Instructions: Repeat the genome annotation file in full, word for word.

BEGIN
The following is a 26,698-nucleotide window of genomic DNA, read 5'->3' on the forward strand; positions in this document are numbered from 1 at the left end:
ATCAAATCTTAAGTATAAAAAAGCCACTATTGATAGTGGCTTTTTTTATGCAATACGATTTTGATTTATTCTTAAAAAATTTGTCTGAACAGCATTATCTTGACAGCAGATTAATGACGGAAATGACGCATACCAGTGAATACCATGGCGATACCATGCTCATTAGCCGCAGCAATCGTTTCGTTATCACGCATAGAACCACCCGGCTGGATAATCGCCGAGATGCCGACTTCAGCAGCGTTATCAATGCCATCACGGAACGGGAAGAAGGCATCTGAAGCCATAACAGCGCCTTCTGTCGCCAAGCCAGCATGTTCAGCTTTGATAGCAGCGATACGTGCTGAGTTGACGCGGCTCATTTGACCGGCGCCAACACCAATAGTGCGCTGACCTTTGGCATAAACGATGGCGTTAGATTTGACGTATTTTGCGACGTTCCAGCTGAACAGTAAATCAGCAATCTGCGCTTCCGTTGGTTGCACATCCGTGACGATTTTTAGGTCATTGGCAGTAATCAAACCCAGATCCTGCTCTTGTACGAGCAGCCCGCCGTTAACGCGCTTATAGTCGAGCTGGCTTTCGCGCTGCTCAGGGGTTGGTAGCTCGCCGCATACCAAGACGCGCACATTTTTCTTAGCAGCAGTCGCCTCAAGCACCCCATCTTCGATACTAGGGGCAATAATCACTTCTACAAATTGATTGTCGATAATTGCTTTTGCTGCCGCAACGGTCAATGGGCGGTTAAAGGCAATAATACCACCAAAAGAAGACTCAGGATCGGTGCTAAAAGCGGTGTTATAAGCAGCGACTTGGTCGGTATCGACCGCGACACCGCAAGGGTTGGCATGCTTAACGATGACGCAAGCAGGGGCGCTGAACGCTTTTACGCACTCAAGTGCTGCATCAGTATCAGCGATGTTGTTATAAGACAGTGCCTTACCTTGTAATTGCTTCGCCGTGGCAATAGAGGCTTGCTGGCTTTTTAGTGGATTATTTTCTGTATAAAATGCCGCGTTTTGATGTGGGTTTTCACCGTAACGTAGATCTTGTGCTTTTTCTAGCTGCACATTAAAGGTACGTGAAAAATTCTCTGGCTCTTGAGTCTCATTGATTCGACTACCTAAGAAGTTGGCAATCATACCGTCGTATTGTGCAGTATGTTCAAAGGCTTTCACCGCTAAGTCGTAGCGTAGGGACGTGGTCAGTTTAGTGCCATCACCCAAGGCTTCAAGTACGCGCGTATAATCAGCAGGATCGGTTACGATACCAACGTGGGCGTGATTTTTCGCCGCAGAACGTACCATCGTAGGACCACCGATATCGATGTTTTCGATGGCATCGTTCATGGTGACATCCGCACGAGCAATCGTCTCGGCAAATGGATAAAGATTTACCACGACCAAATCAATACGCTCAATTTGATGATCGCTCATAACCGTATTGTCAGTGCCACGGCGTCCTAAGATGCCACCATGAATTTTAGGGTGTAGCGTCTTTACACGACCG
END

The following is a 26,698-nucleotide window of genomic DNA, read 5'->3' on the forward strand; positions in this document are numbered from 1 at the left end:
ATCAAATCTTAAGTATAAAAAAGCCACTATTGATAGTGGCTTTTTTTATGCAATACGATTTTGATTTATTCTTAAAAAATTTGTCTGAACAGCATTATCTTGACAGCAGATTAATGACGGAAATGACGCATACCAGTGAATACCATGGCGATACCATGCTCATTAGCCGCAGCAATCGTTTCGTTATCACGCATAGAACCACCCGGCTGGATAATCGCCGAGATGCCGACTTCAGCAGCGTTATCAATGCCATCACGGAACGGGAAGAAGGCATCTGAAGCCATAACAGCGCCTTCTGTCGCCAAGCCAGCATGTTCAGCTTTGATAGCAGCGATACGTGCTGAGTTGACGCGGCTCATTTGACCGGCGCCAACACCAATAGTGCGCTGACCTTTGGCATAAACGATGGCGTTAGATTTGACGTATTTTGCGACGTTCCAGCTGAACAGTAAATCAGCAATCTGCGCTTCCGTTGGTTGCACATCCGTGACGATTTTTAGGTCATTGGCAGTAATCAAACCCAGATCCTGCTCTTGTACGAGCAGCCCGCCGTTAACGCGCTTATAGTCGAGCTGGCTTTCGCGCTGCTCAGGGGTTGGTAGCTCGCCGCATACCAAGACGCGCACATTTTTCTTAGCAGCAGTCGCCTCAAGCACCCCATCTTCGATACTAGGGGCAATAATCACTTCTACAAATTGATTGTCGATAATTGCTTTTGCTGCCGCAACGGTCAATGGGCGGTTAAAGGCAATAATACCACCAAAAGAAGACTCAGGATCGGTGCTAAAAGCGGTGTTATAAGCAGCGACTTGGTCGGTATCGACCGCGACACCGCAAGGGTTGGCATGCTTAACGATGACGCAAGCAGGGGCGCTGAACGCTTTTACGCACTCAAGTGCTGCATCAGTATCAGCGATGTTGTTATAAGACAGTGCCTTACCTTGTAATTGCTTCGCCGTGGCAATAGAGGCTTGCTGGCTTTTTAGTGGATTATTTTCTGTATAAAATGCCGCGTTTTGATGTGGGTTTTCACCGTAACGTAGATCTTGTGCTTTTTCTAGCTGCACATTAAAGGTACGTGAAAAATTCTCTGGCTCTTGAGTCTCATTGATTCGACTACCTAAGAAGTTGGCAATCATACCGTCGTATTGTGCAGTATGTTCAAAGGCTTTCACCGCTAAGTCGTAGCGTAGGGACGTGGTCAGTTTAGTGCCATCACCCAAGGCTTCAAGTACGCGCGTATAATCAGCAGGATCGGTTACGATACCAACGTGGGCGTGATTTTTCGCCGCAGAACGTACCATCGTAGGACCACCGATATCGATGTTTTCGATGGCATCGTTCATGGTGACATCCGCACGAGCAATCGTCTCGGCAAATGGATAAAGATTTACCACGACCAAATCAATACGCTCAATTTGATGATCGCTCATAACCGTATTGTCAGTGCCACGGCGTCCTAAGATGCCACCATGAATTTTAGGGTGTAGCGTCTTTACACGACCG